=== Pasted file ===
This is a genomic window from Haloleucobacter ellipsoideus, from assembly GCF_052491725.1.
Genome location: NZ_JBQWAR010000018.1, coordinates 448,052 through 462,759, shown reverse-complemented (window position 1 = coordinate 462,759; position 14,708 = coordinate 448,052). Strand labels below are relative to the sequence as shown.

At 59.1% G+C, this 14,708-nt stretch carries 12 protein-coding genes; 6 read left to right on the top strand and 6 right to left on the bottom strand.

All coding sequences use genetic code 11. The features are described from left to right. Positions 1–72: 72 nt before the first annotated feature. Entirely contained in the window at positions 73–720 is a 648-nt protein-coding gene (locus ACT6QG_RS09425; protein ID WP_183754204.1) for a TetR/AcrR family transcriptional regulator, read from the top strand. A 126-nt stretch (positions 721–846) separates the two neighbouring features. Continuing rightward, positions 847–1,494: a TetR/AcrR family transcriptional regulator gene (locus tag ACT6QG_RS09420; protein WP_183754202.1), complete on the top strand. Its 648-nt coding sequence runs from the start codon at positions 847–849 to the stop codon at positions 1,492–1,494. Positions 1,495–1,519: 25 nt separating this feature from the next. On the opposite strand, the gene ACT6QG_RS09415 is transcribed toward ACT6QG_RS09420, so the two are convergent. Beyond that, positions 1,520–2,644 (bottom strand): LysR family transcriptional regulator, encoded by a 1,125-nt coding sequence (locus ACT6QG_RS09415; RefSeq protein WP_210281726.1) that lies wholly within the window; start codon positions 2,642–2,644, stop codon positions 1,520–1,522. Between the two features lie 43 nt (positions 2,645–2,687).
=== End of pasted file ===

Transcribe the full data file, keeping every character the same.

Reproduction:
This is a genomic window from Haloleucobacter ellipsoideus, from assembly GCF_052491725.1.
Genome location: NZ_JBQWAR010000018.1, coordinates 448,052 through 462,759, shown reverse-complemented (window position 1 = coordinate 462,759; position 14,708 = coordinate 448,052). Strand labels below are relative to the sequence as shown.

At 59.1% G+C, this 14,708-nt stretch carries 12 protein-coding genes; 6 read left to right on the top strand and 6 right to left on the bottom strand.

All coding sequences use genetic code 11. The features are described from left to right. Positions 1–72: 72 nt before the first annotated feature. Entirely contained in the window at positions 73–720 is a 648-nt protein-coding gene (locus ACT6QG_RS09425; protein ID WP_183754204.1) for a TetR/AcrR family transcriptional regulator, read from the top strand. A 126-nt stretch (positions 721–846) separates the two neighbouring features. Continuing rightward, positions 847–1,494: a TetR/AcrR family transcriptional regulator gene (locus tag ACT6QG_RS09420; protein WP_183754202.1), complete on the top strand. Its 648-nt coding sequence runs from the start codon at positions 847–849 to the stop codon at positions 1,492–1,494. Positions 1,495–1,519: 25 nt separating this feature from the next. On the opposite strand, the gene ACT6QG_RS09415 is transcribed toward ACT6QG_RS09420, so the two are convergent. Beyond that, positions 1,520–2,644 (bottom strand): LysR family transcriptional regulator, encoded by a 1,125-nt coding sequence (locus ACT6QG_RS09415; RefSeq protein WP_210281726.1) that lies wholly within the window; start codon positions 2,642–2,644, stop codon positions 1,520–1,522. Between the two features lie 43 nt (positions 2,645–2,687).